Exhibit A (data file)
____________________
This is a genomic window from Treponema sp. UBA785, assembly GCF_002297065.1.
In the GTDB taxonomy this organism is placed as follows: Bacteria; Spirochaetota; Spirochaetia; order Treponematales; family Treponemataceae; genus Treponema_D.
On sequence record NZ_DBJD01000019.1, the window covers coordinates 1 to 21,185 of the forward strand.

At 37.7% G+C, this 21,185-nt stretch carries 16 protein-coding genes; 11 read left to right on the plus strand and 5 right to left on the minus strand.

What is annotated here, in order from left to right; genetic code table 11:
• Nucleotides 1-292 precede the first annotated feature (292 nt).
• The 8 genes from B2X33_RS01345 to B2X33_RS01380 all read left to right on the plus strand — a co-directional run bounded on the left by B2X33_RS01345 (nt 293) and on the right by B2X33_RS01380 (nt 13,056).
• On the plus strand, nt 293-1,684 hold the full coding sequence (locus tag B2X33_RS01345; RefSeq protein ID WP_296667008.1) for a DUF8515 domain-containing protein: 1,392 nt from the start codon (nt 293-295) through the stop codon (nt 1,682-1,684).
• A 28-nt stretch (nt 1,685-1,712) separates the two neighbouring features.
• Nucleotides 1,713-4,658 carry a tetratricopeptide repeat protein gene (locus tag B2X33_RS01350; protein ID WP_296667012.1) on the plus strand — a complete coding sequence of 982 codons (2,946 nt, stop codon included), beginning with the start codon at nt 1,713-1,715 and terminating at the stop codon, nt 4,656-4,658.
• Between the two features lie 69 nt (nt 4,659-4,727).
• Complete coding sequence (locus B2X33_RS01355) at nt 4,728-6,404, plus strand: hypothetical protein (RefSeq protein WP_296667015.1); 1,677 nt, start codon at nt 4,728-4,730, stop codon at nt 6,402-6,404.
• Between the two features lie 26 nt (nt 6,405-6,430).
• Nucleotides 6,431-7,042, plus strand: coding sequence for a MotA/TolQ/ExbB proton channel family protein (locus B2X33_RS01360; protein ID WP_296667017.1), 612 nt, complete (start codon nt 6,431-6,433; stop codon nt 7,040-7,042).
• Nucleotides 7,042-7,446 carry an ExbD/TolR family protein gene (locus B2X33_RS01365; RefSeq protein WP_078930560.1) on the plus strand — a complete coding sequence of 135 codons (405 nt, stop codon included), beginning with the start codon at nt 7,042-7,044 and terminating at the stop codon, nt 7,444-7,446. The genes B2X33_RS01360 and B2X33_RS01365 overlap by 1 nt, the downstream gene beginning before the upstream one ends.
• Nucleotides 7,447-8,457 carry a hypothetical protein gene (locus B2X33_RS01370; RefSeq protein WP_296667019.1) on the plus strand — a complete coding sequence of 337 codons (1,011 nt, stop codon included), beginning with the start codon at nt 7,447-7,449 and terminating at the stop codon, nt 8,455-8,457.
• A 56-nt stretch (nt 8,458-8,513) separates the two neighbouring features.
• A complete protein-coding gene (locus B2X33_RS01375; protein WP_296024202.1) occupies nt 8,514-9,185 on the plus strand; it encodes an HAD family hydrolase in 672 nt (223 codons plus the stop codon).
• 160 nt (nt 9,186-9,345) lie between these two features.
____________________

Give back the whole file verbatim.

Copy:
This is a genomic window from Treponema sp. UBA785, assembly GCF_002297065.1.
In the GTDB taxonomy this organism is placed as follows: Bacteria; Spirochaetota; Spirochaetia; order Treponematales; family Treponemataceae; genus Treponema_D.
On sequence record NZ_DBJD01000019.1, the window covers coordinates 1 to 21,185 of the forward strand.

At 37.7% G+C, this 21,185-nt stretch carries 16 protein-coding genes; 11 read left to right on the plus strand and 5 right to left on the minus strand.

What is annotated here, in order from left to right; genetic code table 11:
• Nucleotides 1-292 precede the first annotated feature (292 nt).
• The 8 genes from B2X33_RS01345 to B2X33_RS01380 all read left to right on the plus strand — a co-directional run bounded on the left by B2X33_RS01345 (nt 293) and on the right by B2X33_RS01380 (nt 13,056).
• On the plus strand, nt 293-1,684 hold the full coding sequence (locus tag B2X33_RS01345; RefSeq protein ID WP_296667008.1) for a DUF8515 domain-containing protein: 1,392 nt from the start codon (nt 293-295) through the stop codon (nt 1,682-1,684).
• A 28-nt stretch (nt 1,685-1,712) separates the two neighbouring features.
• Nucleotides 1,713-4,658 carry a tetratricopeptide repeat protein gene (locus tag B2X33_RS01350; protein ID WP_296667012.1) on the plus strand — a complete coding sequence of 982 codons (2,946 nt, stop codon included), beginning with the start codon at nt 1,713-1,715 and terminating at the stop codon, nt 4,656-4,658.
• Between the two features lie 69 nt (nt 4,659-4,727).
• Complete coding sequence (locus B2X33_RS01355) at nt 4,728-6,404, plus strand: hypothetical protein (RefSeq protein WP_296667015.1); 1,677 nt, start codon at nt 4,728-4,730, stop codon at nt 6,402-6,404.
• Between the two features lie 26 nt (nt 6,405-6,430).
• Nucleotides 6,431-7,042, plus strand: coding sequence for a MotA/TolQ/ExbB proton channel family protein (locus B2X33_RS01360; protein ID WP_296667017.1), 612 nt, complete (start codon nt 6,431-6,433; stop codon nt 7,040-7,042).
• Nucleotides 7,042-7,446 carry an ExbD/TolR family protein gene (locus B2X33_RS01365; RefSeq protein WP_078930560.1) on the plus strand — a complete coding sequence of 135 codons (405 nt, stop codon included), beginning with the start codon at nt 7,042-7,044 and terminating at the stop codon, nt 7,444-7,446. The genes B2X33_RS01360 and B2X33_RS01365 overlap by 1 nt, the downstream gene beginning before the upstream one ends.
• Nucleotides 7,447-8,457 carry a hypothetical protein gene (locus B2X33_RS01370; RefSeq protein WP_296667019.1) on the plus strand — a complete coding sequence of 337 codons (1,011 nt, stop codon included), beginning with the start codon at nt 7,447-7,449 and terminating at the stop codon, nt 8,455-8,457.
• A 56-nt stretch (nt 8,458-8,513) separates the two neighbouring features.
• A complete protein-coding gene (locus B2X33_RS01375; protein WP_296024202.1) occupies nt 8,514-9,185 on the plus strand; it encodes an HAD family hydrolase in 672 nt (223 codons plus the stop codon).
• 160 nt (nt 9,186-9,345) lie between these two features.